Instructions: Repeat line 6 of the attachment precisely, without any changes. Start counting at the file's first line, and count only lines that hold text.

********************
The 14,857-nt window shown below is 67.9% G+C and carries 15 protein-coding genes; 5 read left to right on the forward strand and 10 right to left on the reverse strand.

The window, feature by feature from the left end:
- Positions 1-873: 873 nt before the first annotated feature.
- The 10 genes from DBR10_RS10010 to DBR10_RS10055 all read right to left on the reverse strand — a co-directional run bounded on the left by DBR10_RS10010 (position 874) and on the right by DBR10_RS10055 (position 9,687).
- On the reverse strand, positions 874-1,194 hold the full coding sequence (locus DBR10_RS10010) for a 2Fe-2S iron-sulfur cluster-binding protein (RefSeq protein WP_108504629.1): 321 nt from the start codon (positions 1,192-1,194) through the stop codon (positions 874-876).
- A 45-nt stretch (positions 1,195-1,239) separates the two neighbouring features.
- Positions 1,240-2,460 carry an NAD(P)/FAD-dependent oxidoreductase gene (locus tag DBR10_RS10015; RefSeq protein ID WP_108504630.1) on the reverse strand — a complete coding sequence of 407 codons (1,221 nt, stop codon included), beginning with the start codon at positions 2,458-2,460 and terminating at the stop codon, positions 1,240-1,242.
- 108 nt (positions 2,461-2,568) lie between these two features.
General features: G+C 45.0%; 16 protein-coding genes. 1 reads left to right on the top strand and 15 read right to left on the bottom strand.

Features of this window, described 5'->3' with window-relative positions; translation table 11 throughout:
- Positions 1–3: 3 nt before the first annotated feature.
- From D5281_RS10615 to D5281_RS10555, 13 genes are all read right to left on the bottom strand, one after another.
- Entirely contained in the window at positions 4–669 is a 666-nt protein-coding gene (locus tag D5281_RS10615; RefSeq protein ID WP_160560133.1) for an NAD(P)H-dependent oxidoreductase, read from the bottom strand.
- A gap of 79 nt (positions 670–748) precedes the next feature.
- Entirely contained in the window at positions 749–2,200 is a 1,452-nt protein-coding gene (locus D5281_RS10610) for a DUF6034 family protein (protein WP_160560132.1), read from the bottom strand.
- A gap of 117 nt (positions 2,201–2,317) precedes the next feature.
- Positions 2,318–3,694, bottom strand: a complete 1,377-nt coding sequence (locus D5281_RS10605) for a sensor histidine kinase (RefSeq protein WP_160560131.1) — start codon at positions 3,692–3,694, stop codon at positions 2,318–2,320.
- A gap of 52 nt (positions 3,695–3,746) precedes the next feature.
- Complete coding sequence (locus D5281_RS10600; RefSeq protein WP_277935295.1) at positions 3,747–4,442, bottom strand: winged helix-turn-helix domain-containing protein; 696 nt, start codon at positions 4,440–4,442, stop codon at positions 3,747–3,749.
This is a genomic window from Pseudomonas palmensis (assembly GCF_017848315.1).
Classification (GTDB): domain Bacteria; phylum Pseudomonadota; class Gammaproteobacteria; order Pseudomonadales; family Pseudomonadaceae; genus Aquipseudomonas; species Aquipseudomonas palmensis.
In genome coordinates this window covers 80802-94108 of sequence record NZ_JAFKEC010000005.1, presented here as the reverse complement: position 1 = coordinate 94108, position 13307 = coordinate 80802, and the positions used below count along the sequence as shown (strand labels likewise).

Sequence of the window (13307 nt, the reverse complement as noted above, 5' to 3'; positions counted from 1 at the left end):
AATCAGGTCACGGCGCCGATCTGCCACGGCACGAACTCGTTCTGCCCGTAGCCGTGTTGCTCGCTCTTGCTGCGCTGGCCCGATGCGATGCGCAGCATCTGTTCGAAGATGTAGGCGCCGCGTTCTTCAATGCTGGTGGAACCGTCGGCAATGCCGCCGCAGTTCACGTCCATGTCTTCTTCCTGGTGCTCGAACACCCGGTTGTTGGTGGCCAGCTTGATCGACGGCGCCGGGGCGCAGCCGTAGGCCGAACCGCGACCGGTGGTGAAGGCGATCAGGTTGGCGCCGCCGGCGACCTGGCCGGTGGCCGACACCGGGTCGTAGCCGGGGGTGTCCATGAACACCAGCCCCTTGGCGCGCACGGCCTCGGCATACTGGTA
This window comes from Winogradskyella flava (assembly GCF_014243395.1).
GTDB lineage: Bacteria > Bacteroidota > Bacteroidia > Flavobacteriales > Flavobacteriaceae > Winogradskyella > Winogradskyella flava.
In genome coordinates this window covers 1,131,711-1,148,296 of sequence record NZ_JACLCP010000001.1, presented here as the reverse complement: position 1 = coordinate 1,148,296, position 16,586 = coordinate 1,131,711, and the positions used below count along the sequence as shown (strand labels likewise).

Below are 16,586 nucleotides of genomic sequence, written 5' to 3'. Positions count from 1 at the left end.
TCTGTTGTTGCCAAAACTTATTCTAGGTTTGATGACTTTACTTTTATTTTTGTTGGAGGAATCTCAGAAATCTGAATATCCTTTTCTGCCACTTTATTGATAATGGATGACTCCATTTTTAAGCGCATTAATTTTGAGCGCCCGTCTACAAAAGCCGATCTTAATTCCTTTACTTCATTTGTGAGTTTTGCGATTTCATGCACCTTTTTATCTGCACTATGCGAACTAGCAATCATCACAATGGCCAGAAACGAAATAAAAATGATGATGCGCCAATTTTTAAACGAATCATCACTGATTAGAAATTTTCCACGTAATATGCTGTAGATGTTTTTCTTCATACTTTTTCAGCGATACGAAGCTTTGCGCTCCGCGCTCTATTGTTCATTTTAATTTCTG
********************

- A 45-nt stretch (positions 1,195-1,239) separates the two neighbouring features.